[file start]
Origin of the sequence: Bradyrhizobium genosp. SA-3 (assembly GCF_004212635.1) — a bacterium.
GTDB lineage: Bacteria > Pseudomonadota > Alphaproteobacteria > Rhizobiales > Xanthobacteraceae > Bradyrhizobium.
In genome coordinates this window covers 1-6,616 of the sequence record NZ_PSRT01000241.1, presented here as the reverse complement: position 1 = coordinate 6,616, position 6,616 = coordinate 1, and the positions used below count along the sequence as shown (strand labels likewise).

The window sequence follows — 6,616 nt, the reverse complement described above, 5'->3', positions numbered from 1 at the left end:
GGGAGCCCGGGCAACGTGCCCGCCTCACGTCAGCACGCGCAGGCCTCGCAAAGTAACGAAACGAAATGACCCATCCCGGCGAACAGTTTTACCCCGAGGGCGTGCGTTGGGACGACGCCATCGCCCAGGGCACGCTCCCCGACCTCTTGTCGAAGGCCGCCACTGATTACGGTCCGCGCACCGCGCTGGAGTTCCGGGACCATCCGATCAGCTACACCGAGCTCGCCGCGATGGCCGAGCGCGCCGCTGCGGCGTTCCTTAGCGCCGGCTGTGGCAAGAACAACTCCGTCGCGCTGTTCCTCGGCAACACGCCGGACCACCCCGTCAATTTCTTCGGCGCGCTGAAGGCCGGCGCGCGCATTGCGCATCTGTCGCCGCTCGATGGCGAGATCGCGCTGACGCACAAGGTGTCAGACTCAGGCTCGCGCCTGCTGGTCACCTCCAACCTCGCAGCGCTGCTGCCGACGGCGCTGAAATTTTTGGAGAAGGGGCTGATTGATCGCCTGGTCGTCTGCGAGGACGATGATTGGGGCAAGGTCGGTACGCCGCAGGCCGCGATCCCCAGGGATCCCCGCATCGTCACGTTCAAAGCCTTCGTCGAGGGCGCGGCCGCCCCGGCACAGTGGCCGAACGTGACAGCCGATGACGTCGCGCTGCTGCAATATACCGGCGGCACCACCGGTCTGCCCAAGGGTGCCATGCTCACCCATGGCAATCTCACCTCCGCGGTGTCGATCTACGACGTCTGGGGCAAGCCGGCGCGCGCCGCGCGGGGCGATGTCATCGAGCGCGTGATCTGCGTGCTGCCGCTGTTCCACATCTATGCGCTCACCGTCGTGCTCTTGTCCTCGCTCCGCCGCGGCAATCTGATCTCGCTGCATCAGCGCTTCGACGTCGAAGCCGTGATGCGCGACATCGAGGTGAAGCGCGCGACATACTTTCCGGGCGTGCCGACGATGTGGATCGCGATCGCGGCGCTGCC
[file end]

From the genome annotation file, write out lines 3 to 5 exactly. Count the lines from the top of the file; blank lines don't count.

In genome coordinates this window covers 1-6,616 of the sequence record NZ_PSRT01000241.1, presented here as the reverse complement: position 1 = coordinate 6,616, position 6,616 = coordinate 1, and the positions used below count along the sequence as shown (strand labels likewise).

The window sequence follows — 6,616 nt, the reverse complement described above, 5'->3', positions numbered from 1 at the left end:
GGGAGCCCGGGCAACGTGCCCGCCTCACGTCAGCACGCGCAGGCCTCGCAAAGTAACGAAACGAAATGACCCATCCCGGCGAACAGTTTTACCCCGAGGGCGTGCGTTGGGACGACGCCATCGCCCAGGGCACGCTCCCCGACCTCTTGTCGAAGGCCGCCACTGATTACGGTCCGCGCACCGCGCTGGAGTTCCGGGACCATCCGATCAGCTACACCGAGCTCGCCGCGATGGCCGAGCGCGCCGCTGCGGCGTTCCTTAGCGCCGGCTGTGGCAAGAACAACTCCGTCGCGCTGTTCCTCGGCAACACGCCGGACCACCCCGTCAATTTCTTCGGCGCGCTGAAGGCCGGCGCGCGCATTGCGCATCTGTCGCCGCTCGATGGCGAGATCGCGCTGACGCACAAGGTGTCAGACTCAGGCTCGCGCCTGCTGGTCACCTCCAACCTCGCAGCGCTGCTGCCGACGGCGCTGAAATTTTTGGAGAAGGGGCTGATTGATCGCCTGGTCGTCTGCGAGGACGATGATTGGGGCAAGGTCGGTACGCCGCAGGCCGCGATCCCCAGGGATCCCCGCATCGTCACGTTCAAAGCCTTCGTCGAGGGCGCGGCCGCCCCGGCACAGTGGCCGAACGTGACAGCCGATGACGTCGCGCTGCTGCAATATACCGGCGGCACCACCGGTCTGCCCAAGGGTGCCATGCTCACCCATGGCAATCTCACCTCCGCGGTGTCGATCTACGACGTCTGGGGCAAGCCGGCGCGCGCCGCGCGGGGCGATGTCATCGAGCGCGTGATCTGCGTGCTGCCGCTGTTCCACATCTATGCGCTCACCGTCGTGCTCTTGTCCTCGCTCCGCCGCGGCAATCTGATCTCGCTGCATCAGCGCTTCGACGTCGAAGCCGTGATGCGCGACATCGAGGTGAAGCGCGCGACATACTTTCCGGGCGTGCCGACGATGTGGATCGCGATCGCGGCGCTGCC